Thursday, June 18, 2020

Misinformation about Medicaid on state and federal websites

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In one of the many charming technical wrinkles that grace our healthcare system, the income threshold for Medicaid eligibility in states that have enacted the ACA Medicaid expansion (yes, long sentence, that's the point...) is 133% of the Federal Poverty Level (FPL)... except it's actually 138% FPL, thanks to a 5% deduction from an applicant's Modified Adjusted Gross Income (MAGI) mandated by the ACA.

Got that? Good. And who cares? What matters is the monthly income threshold in dollars for households of different sizes, against which people who think they may be eligible can check their income prior to deciding whether to apply.

Some government websites quote 133% FPL as the eligibility threshold for those rendered eligible by the ACA Medicaid expansion. That might not matter -- who knows what 133% FPL is? -- except that some state and federal sites take the trouble to convert that threshold to a monthly income. The wrong monthly income.

The actual monthly income thresholds for Medicaid eligibility in 2020 are $1,468 for an individual,  $1,983 for a couple, $2,498 for a family of three and $3,013 for a family of four.  Don't tell Connecticut; for childless adults, the state is quoting:

Those thresholds appear to be 135% FPL.

Arizona shows an outdated monthly threshold.  Michigan indulges in rounding off (without saying so) as well as lowballing. If you exercise the extraordinary navigating skills required to get from the state's omnibus benefits page or the Medicaid overview page to the page with eligibility information, you'll read:

That's wrong. The annual income thresholds are $17,609 for an individual and $36,156 for a family of four. Welcome to 2020, MIDHHS. P.S.,  annual income alone can be misleading -- Medicaid is based on current monthly income.* If you've earned, say, $15,000 before being laid off and your current unemployment check is $1,300**, you qualify. But you may assume otherwise if you're shown an annual income threshold. Someone please tell Indiana, and a bunch of other states.

Perhaps a newly unemployed, newly uninsured person anxious to find health coverage in a pandemic will find her way to, "the official benefits website of the U.S. government," which provides easy navigation by benefit type and state. Reliable, right? Well technically, sort of. But the site returns annual income thresholds at 133% FPL.  Here's what the site will yield in the Medicaid expansion states:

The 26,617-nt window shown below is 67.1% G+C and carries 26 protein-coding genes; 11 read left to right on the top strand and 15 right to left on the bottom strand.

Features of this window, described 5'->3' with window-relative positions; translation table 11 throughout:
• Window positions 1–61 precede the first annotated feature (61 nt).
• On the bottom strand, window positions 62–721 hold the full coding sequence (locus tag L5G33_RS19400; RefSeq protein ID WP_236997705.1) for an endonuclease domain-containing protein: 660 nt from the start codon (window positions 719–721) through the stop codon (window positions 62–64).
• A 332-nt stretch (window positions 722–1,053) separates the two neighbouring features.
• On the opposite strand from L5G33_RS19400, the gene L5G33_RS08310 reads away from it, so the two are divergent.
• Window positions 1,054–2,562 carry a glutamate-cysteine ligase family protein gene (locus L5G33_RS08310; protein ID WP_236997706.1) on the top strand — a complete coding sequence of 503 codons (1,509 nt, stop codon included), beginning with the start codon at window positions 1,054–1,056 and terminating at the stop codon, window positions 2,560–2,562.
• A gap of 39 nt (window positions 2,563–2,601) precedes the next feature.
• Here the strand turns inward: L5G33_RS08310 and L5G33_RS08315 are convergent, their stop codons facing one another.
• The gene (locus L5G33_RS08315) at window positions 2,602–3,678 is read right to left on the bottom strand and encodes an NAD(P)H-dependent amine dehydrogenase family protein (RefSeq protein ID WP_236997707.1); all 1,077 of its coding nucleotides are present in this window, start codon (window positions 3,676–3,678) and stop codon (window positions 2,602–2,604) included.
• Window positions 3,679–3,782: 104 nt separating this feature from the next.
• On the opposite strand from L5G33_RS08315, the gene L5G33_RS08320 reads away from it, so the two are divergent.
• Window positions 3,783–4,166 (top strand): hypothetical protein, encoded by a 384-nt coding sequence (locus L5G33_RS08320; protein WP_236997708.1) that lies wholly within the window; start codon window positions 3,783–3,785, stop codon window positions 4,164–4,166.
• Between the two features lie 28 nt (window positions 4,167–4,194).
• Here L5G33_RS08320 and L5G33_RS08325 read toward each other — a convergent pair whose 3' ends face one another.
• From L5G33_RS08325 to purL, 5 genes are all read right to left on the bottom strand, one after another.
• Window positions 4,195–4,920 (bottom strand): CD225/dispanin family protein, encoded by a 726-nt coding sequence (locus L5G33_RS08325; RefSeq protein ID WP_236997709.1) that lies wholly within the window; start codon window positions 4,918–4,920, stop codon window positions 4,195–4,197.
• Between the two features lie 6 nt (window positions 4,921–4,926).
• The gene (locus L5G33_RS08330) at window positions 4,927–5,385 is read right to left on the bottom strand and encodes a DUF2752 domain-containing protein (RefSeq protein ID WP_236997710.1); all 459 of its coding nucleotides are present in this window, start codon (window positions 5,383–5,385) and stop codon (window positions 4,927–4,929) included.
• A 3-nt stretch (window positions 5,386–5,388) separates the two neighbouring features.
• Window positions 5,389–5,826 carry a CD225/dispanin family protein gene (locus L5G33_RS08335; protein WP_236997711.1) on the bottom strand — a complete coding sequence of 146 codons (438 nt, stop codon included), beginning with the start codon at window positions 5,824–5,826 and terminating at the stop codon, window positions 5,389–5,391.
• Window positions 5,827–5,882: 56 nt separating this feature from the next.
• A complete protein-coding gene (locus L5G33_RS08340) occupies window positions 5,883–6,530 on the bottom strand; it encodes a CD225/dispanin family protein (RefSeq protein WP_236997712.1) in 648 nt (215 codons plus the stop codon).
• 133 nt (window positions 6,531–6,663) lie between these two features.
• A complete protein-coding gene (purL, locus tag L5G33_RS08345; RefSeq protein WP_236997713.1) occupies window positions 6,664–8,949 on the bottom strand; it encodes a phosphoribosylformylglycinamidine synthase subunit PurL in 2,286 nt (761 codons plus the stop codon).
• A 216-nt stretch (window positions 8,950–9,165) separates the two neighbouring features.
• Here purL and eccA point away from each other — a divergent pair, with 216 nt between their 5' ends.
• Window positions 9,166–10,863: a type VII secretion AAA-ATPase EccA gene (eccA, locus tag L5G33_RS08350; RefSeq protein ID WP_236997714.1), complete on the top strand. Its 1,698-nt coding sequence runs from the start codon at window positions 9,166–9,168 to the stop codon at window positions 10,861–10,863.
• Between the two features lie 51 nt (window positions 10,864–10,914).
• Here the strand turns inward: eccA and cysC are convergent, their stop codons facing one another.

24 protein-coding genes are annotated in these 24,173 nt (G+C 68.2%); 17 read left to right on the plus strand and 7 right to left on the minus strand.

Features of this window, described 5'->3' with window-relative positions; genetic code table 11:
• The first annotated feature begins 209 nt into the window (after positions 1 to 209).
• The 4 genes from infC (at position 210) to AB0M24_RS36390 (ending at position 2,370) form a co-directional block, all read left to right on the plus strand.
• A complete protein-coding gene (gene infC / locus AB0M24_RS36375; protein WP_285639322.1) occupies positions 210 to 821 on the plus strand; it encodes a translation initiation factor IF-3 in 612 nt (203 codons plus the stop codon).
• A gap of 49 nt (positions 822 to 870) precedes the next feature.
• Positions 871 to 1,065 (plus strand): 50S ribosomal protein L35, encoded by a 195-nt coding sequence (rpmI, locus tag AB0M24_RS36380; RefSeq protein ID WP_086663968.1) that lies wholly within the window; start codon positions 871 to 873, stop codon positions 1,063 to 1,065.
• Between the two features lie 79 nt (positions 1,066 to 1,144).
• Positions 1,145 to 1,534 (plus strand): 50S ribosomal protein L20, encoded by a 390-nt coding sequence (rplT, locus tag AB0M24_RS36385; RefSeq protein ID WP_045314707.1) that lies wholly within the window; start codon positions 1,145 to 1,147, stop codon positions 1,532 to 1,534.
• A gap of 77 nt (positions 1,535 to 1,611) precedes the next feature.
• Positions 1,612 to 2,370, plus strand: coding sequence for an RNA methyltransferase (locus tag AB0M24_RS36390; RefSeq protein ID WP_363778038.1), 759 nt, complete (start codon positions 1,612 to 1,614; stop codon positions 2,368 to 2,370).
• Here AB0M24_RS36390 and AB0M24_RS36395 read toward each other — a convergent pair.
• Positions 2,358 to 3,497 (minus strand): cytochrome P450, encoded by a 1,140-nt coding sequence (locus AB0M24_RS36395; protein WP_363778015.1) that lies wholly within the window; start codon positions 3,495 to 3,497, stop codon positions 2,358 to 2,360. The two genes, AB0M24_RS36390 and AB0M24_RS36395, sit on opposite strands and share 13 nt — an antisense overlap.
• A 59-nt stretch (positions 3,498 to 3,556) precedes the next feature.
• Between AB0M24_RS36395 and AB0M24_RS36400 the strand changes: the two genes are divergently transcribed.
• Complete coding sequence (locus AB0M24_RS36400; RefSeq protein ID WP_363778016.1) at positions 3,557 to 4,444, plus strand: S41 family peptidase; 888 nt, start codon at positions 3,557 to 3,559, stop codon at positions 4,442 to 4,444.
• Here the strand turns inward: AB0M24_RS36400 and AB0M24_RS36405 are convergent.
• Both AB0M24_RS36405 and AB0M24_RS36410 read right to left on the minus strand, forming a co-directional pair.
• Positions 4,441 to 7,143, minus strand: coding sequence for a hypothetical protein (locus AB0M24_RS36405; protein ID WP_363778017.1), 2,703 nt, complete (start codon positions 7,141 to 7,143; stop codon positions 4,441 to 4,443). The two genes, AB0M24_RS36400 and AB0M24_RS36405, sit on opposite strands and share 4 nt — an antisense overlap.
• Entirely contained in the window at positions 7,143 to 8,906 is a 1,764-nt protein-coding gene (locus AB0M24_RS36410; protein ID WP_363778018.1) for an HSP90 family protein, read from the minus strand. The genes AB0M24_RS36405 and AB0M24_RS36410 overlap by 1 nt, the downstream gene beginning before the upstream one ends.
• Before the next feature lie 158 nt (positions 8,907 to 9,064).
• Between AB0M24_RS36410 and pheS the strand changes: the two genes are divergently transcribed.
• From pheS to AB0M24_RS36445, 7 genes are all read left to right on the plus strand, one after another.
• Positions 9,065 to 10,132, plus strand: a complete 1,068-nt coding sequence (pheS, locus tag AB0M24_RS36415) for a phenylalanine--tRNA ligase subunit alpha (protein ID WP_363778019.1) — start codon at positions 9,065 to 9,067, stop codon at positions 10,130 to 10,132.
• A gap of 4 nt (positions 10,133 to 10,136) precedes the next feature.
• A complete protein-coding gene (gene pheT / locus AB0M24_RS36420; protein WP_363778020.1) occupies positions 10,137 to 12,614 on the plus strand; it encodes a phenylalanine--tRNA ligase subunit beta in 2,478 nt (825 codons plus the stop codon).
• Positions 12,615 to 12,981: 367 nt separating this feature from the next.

Sure, those numbers are "accurate" -- if you happen to have on tap the knowledge that you need to add 3.7% to account for the MAGI's discounting of 5% of your gross income.

If you lose employer-sponsored insurance (or, in some circumstances, even if it's available to you), determining your options and what subsidized government program may be available and suitable for you can be very complicated. But not always. About half of those who lose employer-sponsored insurance in the current crisis will qualify for Medicaid. For these 10-15 million people, enrollment should be straightforward. What they need, to get pointed in the right direction, is a chart like this, from the Maine Dept. of Health and Human Services Health Care Assistance page...

...and/or a screening tool like this, from the Ohio Dept. of Health:

Or this, available on

But many people, visiting many state websites, won't find this information. Many states seem to want people to start an application before they have a ballpark sense of what they may be eligible for. You can find Medicaid information on most ACA exchanges -- if you squint (and if you're not misdirected by information about Special Enrollment Periods, irrelevant to Medicaid, or by eligibility screening tools that prompt for annual rather than monthly income). If you're googling "Medicaid + STATE" or "health insurance + STATE," good luck. You may end up in a maze of pages -- say, a page about "Medicaid for adults" listing 12 programs, or a page describing everything but eligibility for adults based on income, or an "apply for Medicaid" page that doesn't tell you anything about how to apply.

And don't expect to find information about subsidized health insurance (Medicaid or marketplace) on, say, your state's unemployment insurance site. That's a bridge way too far for most state governments in the United States.

* Current monthly income is the primary qualifier for Medicaid eligibility. If monthly income is above the threshold, however, while annual income is below it, the applicant qualifies. will not recognize this eligibility, however -- it requires human intervention to apply for "gap" Medicaid. In the wake of tens of millions of sudden layoffs, the opposite scenario -- annual income above the threshold, current monthly income below it -- is likely to be more prevalent.

**  The $600/week supplementary unemployment insurance income provided by the federal CARES Act doesn't count toward Medicaid. Few if any state sites tell you that on their information pages; hopefully the applications themselves make this clear.

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